If someone starts rambling and goes on and on about something, kindly refer back to the agenda. You can say something like, “We have 5 more minutes allocated for this agenda item so let’s make it brief”. Or, if someone is rambling off topic, you can say, “That’s an important point but we need to park it since we don’t have time allocated for that discussion in today’s meeting”. If someone is texting on their mobile or checking email, refer back to the point about being respectful to others and being present in the meeting. It is your responsibility as the meeting facilitator to keep the meeting on track, even if this means that you have to interrupt people.
However, for your own career’s sake, you should consider the seniority of the disruptive meeting participant before you interrupt him or her. If it’s your boss or someone who is more senior than you, that you don’t have a good relationship with, who is being disruptive, it might not be wise to interrupt. Depending on the situation you need to decide which is more important, running an effective meeting or risk annoying someone that might be important for your career progression.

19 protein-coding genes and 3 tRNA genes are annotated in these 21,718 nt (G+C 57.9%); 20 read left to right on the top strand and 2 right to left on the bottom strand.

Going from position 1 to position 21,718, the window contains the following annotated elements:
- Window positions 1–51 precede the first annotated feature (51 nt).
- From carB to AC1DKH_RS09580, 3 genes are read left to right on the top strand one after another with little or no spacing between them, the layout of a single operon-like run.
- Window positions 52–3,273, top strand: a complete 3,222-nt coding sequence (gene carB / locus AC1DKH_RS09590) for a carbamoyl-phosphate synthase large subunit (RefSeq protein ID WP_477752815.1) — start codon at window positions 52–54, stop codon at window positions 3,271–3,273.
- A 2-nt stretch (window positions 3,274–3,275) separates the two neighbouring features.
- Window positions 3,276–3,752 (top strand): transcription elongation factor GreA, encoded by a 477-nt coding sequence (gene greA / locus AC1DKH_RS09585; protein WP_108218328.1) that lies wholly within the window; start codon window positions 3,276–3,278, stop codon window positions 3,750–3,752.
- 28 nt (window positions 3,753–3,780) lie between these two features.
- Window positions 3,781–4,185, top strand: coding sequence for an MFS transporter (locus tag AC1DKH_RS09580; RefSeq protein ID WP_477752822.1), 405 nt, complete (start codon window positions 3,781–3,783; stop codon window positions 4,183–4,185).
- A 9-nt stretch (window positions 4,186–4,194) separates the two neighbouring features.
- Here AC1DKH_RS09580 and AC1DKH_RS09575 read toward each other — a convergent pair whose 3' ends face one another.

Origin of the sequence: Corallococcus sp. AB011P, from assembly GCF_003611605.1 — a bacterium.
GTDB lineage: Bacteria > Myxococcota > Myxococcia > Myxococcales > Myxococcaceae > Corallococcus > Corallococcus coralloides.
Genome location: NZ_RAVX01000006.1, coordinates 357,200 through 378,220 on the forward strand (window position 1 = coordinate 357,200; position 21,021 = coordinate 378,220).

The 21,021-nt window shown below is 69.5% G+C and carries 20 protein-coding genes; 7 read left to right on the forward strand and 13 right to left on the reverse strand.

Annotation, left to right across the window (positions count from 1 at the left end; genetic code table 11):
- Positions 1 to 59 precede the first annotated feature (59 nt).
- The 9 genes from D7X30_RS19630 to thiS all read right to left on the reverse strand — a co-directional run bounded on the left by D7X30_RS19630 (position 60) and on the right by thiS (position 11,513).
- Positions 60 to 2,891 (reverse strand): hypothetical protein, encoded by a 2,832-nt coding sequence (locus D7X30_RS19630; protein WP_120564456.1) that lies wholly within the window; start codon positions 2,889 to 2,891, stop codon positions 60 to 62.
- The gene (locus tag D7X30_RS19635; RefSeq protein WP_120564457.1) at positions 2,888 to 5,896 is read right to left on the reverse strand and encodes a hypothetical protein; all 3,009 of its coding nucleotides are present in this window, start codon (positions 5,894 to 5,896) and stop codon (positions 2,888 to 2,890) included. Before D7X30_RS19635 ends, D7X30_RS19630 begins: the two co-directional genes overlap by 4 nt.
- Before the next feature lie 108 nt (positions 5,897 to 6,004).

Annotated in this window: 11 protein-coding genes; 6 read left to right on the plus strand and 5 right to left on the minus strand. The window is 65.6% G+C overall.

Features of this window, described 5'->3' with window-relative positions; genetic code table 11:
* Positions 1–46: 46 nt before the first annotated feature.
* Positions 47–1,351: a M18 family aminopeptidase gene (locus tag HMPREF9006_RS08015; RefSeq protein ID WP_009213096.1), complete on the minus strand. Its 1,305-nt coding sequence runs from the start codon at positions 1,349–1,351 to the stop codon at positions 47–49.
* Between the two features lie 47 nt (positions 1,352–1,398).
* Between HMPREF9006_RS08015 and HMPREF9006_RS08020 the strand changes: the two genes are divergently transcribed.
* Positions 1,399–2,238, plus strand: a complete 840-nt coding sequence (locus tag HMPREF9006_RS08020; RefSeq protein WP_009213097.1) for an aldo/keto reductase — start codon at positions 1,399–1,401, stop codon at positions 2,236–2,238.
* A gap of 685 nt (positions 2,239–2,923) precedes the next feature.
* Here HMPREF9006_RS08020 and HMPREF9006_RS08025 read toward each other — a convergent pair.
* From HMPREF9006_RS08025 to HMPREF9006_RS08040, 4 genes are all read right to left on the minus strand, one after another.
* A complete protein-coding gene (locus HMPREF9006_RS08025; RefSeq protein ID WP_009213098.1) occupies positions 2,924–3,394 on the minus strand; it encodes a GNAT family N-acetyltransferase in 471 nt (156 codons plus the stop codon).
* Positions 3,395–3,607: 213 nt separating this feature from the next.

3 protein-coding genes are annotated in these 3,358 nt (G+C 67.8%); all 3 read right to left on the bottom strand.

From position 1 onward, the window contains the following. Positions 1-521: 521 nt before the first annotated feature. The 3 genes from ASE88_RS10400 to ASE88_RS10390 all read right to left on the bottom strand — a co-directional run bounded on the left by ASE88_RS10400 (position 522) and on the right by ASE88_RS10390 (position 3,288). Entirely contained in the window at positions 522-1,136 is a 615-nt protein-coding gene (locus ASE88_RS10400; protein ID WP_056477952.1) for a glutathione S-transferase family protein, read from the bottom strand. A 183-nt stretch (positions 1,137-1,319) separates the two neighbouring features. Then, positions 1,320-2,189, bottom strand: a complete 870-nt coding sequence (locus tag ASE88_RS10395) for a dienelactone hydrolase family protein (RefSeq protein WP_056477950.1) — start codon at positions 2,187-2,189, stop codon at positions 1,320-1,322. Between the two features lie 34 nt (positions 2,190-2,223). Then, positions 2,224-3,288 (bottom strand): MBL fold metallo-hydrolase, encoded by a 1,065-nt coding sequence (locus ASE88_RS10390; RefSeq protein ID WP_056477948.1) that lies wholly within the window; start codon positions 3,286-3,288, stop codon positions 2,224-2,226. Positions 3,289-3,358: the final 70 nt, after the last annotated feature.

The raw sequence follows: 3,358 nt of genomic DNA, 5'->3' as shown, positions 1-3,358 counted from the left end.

4. If needed – strengthen the ground rules
If you know beforehand that the meeting participants have certain tendencies that jeopardize the efficiency of the meeting you might need to strengthen or add to your ground rules. So for instance, if you know that the meeting attendees are typical “Multitaskers” clearly state a ground rule that says, “No devices during meetings”. In one of their podcasts, Manager Tools recommend introducing something called “The Fruit Bowl”. You put a bowl in the middle of the table and when the meeting starts all meeting attendees are asked to silence their devices and put them in the bowl.
If you know that you have nay-sayers in the meeting you might want to add a rule that says, “A time and place for problems and solutions”. It’s ok to discuss problems, risks, issues and potential pitfalls during the meeting, but you need to make sure that these discussions don’t hijack the meeting. If you have time, embrace the challenges and ask the meeting delegates to come up with solutions. At a certain point in time you will need to decide to move on, and when the decision has been made, make it clear to everyone that there is no more room for raising concerns.